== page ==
And how much of this will be offset by the lower maintenance costs we can expect in a new property?
A: You can expect to pay more for a new build. With house prices under pressure, the gap may well widen further. Traditionally, a price difference of around 20% has been expected. There are benefits to buying new as you get improved technology and, with that, cost savings. But new builds also require on-going maintenance although generally on a much smaller scale.
By way of an example, if buying an older house, you may need to upgrade the kitchen which can be quite costly whereas if you buy a new property, it will have a more modern and efficient kitchen. There is a maintenance saving with a new build but if you don’t do ongoing maintenance, even with a new build, that saving soon disappears. – Lance Gore, Spencer Gore Developments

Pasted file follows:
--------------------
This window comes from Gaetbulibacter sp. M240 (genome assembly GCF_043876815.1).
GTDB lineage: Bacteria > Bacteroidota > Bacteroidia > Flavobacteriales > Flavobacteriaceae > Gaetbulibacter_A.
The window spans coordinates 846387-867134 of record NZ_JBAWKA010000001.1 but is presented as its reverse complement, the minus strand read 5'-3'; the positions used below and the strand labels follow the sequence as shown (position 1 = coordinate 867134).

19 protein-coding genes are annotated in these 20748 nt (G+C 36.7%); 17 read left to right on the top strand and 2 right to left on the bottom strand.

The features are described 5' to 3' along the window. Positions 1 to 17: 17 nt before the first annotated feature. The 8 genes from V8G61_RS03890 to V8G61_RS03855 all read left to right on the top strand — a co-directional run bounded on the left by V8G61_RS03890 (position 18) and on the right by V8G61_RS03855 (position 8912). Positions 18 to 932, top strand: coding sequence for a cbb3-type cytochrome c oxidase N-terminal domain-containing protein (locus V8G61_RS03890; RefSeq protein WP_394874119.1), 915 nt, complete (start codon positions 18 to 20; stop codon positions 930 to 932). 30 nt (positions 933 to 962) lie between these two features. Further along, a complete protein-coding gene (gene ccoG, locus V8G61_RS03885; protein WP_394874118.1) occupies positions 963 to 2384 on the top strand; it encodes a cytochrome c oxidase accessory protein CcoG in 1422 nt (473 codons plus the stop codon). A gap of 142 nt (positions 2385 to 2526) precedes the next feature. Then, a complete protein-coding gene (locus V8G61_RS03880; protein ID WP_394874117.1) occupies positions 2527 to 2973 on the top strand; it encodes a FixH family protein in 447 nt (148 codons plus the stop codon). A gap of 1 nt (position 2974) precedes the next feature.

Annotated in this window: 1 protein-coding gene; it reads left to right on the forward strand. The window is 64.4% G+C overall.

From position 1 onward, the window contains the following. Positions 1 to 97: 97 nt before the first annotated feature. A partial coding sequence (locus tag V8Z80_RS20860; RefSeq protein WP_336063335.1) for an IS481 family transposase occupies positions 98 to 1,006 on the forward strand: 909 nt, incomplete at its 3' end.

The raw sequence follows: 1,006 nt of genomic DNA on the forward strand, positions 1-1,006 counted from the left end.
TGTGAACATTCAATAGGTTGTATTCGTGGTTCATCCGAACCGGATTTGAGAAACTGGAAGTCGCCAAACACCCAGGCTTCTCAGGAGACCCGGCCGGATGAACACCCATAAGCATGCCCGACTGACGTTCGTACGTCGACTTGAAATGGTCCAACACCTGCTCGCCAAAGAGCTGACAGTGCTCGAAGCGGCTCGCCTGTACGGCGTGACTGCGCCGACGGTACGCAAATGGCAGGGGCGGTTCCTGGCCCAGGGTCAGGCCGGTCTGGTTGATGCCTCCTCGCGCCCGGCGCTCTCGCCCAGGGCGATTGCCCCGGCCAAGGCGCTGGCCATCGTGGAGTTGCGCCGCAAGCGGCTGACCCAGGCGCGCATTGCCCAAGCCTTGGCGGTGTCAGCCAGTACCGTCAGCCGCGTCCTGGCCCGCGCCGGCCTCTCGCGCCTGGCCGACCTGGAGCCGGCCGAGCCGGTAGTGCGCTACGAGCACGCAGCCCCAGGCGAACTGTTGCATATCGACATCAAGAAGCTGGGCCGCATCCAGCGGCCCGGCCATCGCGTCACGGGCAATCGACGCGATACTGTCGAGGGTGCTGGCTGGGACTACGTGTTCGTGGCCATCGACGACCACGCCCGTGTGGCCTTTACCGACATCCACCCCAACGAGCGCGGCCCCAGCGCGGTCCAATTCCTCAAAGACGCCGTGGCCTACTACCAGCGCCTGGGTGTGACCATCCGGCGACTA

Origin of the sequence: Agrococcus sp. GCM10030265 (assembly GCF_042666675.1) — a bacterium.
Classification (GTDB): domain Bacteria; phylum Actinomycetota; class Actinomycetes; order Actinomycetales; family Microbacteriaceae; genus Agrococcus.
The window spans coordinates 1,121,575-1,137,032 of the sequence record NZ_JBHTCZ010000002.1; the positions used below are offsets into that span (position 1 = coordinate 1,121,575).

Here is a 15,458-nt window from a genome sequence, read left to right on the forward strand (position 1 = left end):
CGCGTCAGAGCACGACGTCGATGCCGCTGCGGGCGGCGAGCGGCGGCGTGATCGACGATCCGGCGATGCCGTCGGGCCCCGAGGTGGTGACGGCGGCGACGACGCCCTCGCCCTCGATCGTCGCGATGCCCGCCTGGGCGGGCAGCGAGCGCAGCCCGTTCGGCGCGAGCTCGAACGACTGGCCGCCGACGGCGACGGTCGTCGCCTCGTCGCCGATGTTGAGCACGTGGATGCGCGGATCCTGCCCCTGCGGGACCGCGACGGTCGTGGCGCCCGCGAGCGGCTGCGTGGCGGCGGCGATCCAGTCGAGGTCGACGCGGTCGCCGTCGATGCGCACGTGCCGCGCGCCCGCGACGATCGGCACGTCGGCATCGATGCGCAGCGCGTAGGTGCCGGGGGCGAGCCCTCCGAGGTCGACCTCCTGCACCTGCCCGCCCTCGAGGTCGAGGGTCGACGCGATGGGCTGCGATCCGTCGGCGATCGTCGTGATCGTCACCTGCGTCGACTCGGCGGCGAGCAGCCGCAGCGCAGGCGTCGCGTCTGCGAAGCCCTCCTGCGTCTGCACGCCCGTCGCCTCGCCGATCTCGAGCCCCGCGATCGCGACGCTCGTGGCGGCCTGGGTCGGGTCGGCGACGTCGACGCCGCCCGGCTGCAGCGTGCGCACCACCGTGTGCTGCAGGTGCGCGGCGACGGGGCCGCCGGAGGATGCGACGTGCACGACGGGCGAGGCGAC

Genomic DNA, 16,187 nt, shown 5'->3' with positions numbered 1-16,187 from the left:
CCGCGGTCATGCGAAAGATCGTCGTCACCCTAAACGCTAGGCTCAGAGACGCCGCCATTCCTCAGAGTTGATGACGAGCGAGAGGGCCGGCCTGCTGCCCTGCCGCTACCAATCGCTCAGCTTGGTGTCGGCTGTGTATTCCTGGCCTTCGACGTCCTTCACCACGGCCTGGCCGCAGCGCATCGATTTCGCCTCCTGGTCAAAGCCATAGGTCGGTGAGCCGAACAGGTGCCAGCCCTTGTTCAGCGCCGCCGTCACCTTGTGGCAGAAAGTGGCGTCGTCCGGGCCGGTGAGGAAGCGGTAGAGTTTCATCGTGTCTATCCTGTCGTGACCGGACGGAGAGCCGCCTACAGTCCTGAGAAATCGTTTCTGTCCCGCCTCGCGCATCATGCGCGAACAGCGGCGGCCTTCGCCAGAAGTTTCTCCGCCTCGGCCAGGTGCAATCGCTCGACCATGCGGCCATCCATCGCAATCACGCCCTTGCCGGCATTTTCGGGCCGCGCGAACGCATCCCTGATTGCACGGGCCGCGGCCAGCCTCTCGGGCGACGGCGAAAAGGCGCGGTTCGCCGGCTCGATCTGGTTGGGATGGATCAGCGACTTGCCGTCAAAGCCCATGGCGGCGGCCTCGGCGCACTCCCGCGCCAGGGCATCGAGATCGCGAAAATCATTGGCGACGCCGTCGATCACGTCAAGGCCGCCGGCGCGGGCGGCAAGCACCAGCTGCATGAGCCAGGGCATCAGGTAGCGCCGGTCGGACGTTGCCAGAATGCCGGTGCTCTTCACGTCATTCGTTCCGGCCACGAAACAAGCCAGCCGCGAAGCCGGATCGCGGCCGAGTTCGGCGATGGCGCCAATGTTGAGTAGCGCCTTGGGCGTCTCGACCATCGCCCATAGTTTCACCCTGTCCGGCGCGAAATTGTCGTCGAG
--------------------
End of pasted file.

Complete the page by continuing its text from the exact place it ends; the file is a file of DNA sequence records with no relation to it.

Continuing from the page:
A: There is no hard and fast rule but older blocks can sometimes come with larger maintenance issues and levies, which new developments don’t incur due to the improved buildability and building lifespan. – Jacques van Embden, managing director at Blok
A: Typically, a new property is priced to sell multiple units with the aim being to deliver more value than is available in the market. Now add the benefit of lower maintenance costs and state-of-the-art infrastructure, such as optic fibre and smart meters. – Stephen Porteous, SDP Consulting